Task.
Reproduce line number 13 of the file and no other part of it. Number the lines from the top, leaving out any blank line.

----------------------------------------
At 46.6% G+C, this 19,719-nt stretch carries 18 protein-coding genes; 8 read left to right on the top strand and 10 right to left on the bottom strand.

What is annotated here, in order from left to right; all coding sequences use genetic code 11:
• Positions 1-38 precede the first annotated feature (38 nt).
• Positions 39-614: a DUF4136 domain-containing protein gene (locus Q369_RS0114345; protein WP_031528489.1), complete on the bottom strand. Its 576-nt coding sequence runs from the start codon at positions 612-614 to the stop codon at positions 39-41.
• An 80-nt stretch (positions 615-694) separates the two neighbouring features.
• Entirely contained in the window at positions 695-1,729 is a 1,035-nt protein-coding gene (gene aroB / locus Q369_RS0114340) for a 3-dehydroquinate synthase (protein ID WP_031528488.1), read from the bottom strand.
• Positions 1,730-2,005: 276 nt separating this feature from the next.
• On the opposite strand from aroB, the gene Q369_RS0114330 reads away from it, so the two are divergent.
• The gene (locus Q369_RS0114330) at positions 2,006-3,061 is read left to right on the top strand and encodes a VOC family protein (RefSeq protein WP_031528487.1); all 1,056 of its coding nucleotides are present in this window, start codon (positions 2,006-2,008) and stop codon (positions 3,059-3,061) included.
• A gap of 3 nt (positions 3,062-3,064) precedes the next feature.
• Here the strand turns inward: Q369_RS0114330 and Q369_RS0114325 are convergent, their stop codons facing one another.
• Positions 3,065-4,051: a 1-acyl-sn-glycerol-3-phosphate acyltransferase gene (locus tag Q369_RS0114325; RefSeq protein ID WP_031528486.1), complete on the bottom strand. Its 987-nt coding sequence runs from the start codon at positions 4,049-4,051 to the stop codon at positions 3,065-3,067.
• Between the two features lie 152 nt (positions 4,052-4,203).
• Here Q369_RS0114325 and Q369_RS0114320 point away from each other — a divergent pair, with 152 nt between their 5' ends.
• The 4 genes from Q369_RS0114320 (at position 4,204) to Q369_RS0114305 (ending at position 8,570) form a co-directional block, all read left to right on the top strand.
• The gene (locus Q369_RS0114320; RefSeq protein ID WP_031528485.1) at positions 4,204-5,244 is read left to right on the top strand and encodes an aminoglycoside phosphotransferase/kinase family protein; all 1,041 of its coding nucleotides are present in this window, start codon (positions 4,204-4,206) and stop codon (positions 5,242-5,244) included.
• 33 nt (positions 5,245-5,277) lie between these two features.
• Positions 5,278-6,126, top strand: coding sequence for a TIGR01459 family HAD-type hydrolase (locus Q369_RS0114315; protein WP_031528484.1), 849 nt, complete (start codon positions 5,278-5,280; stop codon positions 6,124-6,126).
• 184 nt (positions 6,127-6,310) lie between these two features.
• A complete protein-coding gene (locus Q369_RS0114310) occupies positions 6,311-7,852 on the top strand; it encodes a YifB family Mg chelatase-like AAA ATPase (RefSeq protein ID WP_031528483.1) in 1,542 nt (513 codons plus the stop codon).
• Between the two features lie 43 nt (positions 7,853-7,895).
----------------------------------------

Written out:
• Between the two features lie 152 nt (positions 4,052-4,203).